Sustainable design standards
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Design standards, reference standards and performance standards are familiar throughout business and industry, virtually for anything that is definable. Sustainable design, taken as reducing our impact on the earth and making things better at the same time, is in the process of becoming defined. There are also lots of well organized specific methodologies that are used by different communities of people for different purposes.
One of the better known is the Leadership in Energy and Environmental Design (LEED) green building rating system, which uses a diverse group of hard measures of environmental quality and impacts to define a holistic approach to sustainable building and assign ratings to individual projects.
Sustainable design is really just a more determined effort to consider the whole range of impacts on our environment in making any decision. A more complete design guide, guided more by whole project impact measures, is the model offered by the U.S. cooperating agencies in the "Whole Building Design Guide".
Green construction codes and standards are beginning to emerge on the national code stage. The standards go beyond energy standards such as ASHRAE 90.1 and the International Energy Conservation Code (IECC) to cover additional areas such as site sustainability, water efficiency, indoor environmental quality and materials and resources. The first is ASHRAE 189.1, Standard for the Design of High-Performance, Green Buildings Except Low-Rise Residential Buildings, published by ASHRAE in January 2010 in conjunction with the U.S. Green Building Council and the Illuminating Engineering Society. Standard 189.1 provides criteria by which a building can be judged as “green,” written in model code language that jurisdictions can use to develop a green building construction code.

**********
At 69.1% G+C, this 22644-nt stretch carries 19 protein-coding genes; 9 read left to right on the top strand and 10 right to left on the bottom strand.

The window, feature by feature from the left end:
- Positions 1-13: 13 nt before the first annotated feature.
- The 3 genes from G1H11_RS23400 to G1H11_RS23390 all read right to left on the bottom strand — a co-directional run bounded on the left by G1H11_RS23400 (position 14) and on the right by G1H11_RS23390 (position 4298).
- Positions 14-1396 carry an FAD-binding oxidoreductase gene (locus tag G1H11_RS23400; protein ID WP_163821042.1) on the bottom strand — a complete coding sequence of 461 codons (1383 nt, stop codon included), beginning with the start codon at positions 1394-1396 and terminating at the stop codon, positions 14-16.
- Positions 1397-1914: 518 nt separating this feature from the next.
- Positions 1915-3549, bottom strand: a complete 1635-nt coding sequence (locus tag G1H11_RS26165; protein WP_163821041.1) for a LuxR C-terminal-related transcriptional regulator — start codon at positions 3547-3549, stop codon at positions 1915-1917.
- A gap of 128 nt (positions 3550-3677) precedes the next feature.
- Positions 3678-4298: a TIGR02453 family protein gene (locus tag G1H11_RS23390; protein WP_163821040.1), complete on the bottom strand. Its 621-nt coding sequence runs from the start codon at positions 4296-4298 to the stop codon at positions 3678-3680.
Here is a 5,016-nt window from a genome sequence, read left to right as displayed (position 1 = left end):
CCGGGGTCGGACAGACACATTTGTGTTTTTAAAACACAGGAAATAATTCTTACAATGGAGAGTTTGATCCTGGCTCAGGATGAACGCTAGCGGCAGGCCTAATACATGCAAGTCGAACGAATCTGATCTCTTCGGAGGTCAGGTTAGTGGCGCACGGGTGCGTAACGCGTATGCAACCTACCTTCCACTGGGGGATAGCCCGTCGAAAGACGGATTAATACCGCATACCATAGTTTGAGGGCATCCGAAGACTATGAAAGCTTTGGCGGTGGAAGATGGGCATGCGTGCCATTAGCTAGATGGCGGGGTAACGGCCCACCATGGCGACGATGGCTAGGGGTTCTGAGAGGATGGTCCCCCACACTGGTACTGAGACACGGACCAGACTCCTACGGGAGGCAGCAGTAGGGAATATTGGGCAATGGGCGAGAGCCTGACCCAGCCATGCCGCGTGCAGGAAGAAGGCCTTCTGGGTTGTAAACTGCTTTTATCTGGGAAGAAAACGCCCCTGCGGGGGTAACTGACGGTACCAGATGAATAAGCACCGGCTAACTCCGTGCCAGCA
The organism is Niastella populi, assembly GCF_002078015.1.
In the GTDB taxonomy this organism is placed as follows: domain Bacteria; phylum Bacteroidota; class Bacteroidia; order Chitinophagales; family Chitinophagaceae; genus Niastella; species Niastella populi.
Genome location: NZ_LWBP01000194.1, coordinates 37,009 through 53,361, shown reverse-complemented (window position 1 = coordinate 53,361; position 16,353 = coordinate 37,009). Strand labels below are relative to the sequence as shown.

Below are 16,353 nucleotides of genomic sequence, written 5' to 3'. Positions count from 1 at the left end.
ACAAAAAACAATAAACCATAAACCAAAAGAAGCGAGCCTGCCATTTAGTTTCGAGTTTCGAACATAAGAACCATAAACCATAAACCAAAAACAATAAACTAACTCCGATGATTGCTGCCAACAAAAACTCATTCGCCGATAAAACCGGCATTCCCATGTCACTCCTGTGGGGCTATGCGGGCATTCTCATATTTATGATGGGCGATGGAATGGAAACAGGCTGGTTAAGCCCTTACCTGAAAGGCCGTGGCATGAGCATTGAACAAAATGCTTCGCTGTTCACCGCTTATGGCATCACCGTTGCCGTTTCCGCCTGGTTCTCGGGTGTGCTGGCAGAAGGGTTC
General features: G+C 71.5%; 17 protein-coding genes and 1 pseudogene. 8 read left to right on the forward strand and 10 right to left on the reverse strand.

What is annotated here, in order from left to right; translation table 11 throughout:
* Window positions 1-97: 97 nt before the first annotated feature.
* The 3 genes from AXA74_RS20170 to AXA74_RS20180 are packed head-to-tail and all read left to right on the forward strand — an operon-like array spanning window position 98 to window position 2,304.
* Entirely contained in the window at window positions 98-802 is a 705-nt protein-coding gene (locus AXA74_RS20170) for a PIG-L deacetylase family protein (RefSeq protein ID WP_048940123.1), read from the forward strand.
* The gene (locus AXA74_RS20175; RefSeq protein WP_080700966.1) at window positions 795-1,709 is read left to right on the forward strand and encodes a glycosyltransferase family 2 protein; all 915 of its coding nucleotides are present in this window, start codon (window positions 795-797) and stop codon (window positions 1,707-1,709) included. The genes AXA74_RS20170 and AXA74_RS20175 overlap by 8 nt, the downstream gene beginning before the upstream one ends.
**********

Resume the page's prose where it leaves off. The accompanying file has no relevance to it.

Developing real methods for how to discover the design opportunities that would allow you to meet or exceed the standards was one of the objectives of the environmental design movement in architectural schools in the 1960s and '70s, but though some of the issues introduced then are still an important part of the process, not much actually changed about the methods of design. Now with the combination of many more interactive tools and much higher stakes in the outcome, and long gestating rethinking about natural systems in general, a dramatic new revolution in methodology seems inevitable.
BIM (building information modeling) allows designers to work with many remote consultants on the same data file that represents all the decisions being made by the team. That same file is available to the climate and energy and environmental impact analysis and cost analysis tools and consultants, ... and of course to the prospective contractors and the regulators. Along with this new integrated access to the model there in needed a new way to integrate the conversation of so many people, each with some interest in reviewing each other's comments on the progress with the central design model. That is likely to involve development of wiki tools for the process. One such very early impliementation of a Wiki SD tool called "4Dsustainability" organizes the project design evolution around the general learning process of how you define the problem by exploring its environment, and following that through the project.
The main difference between sustainable design methods and conventional design is incorporating the entire environment of the project's stakeholders on the design team, essentially, and that calls for new ways to explore connections and for more people and perspectives to be taken into account. Other methods that recognize this requirement are the "AIA SDAT" (sustainable design assessment team) program and the "Scenarios for sustainability" process design tools.